The Geostationary Operational Environmental Satellite (GOES-R) Satellite Proving Ground project engages the National Weather Service (NWS) forecast and warning community in pre-operational demonstrations of selected capabilities anticipated from the next generation of National Oceanic and Atmospheric Administration (NOAA) geostationary earth observing systems.
The Proving Ground project objective is to bridge the gap between research and GOES-R research products to the operational weather community. Follow this link to read the GOES-R Satellite Proving Ground mission statement.
The GOES-R Proving Ground will facilitate the testing and validation of new ideas, technologies and products before they become integrated into operational use. This proving ground is an essential component of GOES-R risk reduction, which will help to ensure that users are ready for the new types of satellite imagery and products that will be available in the upcoming GOES-R era (Table of ABI bands). GOES-R is scheduled to be launched in 2015.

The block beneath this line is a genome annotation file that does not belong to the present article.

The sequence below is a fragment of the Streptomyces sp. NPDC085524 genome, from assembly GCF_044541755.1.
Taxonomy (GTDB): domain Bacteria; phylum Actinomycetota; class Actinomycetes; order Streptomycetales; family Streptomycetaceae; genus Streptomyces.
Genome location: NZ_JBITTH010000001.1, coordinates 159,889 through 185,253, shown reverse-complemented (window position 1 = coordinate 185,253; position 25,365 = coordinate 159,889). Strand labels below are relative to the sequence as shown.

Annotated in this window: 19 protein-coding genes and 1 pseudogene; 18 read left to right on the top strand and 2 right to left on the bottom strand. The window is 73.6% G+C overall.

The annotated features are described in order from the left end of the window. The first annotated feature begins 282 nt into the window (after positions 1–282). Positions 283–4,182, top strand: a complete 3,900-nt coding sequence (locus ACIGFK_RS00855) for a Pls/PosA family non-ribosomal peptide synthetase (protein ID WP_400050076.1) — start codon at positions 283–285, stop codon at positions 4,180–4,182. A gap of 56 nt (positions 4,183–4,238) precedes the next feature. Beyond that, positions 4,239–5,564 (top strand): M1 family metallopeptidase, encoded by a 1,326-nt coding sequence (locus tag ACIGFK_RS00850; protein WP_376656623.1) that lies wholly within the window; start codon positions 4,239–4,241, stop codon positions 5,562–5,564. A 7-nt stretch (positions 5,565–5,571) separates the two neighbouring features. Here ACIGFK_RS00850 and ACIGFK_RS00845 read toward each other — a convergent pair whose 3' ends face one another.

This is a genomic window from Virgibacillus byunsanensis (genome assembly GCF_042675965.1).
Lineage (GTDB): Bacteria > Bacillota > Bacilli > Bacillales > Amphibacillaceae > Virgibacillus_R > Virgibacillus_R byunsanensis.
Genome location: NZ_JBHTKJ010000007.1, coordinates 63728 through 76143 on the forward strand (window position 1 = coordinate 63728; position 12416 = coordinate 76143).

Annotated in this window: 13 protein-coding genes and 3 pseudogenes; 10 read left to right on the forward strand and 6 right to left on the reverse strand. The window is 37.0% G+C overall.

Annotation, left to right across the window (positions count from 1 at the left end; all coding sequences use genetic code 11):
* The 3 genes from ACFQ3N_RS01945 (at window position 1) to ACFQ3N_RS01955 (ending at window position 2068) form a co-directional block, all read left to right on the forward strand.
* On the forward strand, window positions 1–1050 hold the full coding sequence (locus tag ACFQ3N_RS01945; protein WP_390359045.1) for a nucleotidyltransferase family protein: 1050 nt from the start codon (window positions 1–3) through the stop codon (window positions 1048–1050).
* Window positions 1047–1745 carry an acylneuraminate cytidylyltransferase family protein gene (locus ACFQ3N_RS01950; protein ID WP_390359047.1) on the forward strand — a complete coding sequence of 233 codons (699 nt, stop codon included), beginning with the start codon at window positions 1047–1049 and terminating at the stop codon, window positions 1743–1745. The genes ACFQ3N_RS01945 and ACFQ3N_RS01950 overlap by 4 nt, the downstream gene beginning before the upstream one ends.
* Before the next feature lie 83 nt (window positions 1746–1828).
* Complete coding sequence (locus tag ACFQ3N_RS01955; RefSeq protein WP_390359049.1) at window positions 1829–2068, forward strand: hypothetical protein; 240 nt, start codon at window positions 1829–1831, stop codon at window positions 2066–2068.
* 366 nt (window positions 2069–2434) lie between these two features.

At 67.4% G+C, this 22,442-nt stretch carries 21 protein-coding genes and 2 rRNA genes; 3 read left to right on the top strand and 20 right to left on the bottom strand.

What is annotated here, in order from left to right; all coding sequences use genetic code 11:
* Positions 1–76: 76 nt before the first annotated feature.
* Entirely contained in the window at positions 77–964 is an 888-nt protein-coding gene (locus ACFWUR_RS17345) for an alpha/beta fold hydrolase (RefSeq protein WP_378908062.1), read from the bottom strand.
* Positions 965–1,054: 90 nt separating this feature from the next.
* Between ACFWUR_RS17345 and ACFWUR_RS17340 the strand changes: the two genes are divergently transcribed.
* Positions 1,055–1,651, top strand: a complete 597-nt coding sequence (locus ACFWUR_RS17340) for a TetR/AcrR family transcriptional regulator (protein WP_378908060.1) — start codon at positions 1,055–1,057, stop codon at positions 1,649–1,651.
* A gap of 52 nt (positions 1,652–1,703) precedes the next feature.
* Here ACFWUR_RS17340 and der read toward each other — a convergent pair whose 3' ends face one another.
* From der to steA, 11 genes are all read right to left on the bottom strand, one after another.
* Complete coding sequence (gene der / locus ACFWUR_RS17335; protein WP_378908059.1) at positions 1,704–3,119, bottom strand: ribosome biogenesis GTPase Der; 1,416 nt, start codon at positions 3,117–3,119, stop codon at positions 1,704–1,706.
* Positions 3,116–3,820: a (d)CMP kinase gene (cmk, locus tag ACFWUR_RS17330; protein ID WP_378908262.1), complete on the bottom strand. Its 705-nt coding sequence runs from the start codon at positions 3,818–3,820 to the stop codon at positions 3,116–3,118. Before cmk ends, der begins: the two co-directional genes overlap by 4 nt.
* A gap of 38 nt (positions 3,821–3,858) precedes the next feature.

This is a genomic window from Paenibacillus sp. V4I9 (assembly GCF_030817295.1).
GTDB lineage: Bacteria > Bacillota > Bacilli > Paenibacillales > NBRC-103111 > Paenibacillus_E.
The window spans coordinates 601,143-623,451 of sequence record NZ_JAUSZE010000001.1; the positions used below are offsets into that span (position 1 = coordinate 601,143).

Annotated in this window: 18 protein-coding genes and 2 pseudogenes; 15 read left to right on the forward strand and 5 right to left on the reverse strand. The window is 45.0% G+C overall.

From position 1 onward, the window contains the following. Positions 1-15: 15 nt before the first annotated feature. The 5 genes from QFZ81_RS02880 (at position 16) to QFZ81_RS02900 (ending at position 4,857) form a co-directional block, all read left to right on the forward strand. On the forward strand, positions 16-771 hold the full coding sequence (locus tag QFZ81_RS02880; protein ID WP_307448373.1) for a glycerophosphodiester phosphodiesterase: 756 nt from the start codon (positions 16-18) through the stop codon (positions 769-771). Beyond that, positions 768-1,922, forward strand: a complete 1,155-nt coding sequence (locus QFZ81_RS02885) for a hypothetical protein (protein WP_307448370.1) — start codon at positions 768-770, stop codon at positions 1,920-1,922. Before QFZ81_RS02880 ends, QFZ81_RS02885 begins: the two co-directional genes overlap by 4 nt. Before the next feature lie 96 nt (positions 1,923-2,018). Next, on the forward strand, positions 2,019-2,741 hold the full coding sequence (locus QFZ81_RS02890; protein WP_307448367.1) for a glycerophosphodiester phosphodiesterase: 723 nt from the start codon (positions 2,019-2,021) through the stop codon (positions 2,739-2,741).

The Proving Ground concept will allow satellite product developers at CIMSS, CIRA, and SPoRT to be involved with National Weather Service (NWS) forecasters at an early stage in product development, providing a unique opportunity for interaction between developers and users; CIMSS, CIRA, and SPoRT will continue to build on the close relationships already established with their local and regional NWS Forecast Offices. Both the satellite product developers and the forecasters will test, apply and evaluate algorithms for new GOES-R satellite data and products using proxy and simulated data sets, including MODIS, AIRS, IASI, SEVIRI, NAST-I, NPP/VIIRS/CrIS, and model-simulated products.
For a list of CIRA’s Proving Ground product development and for detailed product descriptions please see: http://rammb2.cira.colostate.edu/research/goes-r/proving_ground/cira_product_list/
Example of CIRA’s GeoColor product for March 1, 2010. Daytime portions of the image demonstrate a pseudo true-color capability anticipated from the ABI, and the nighttime portion of the scene demonstrates city light detection (from JPSS systems) coupled with low cloud/fog detection (red) and higher/deeper clouds in grayscale. Click the above image for a loop.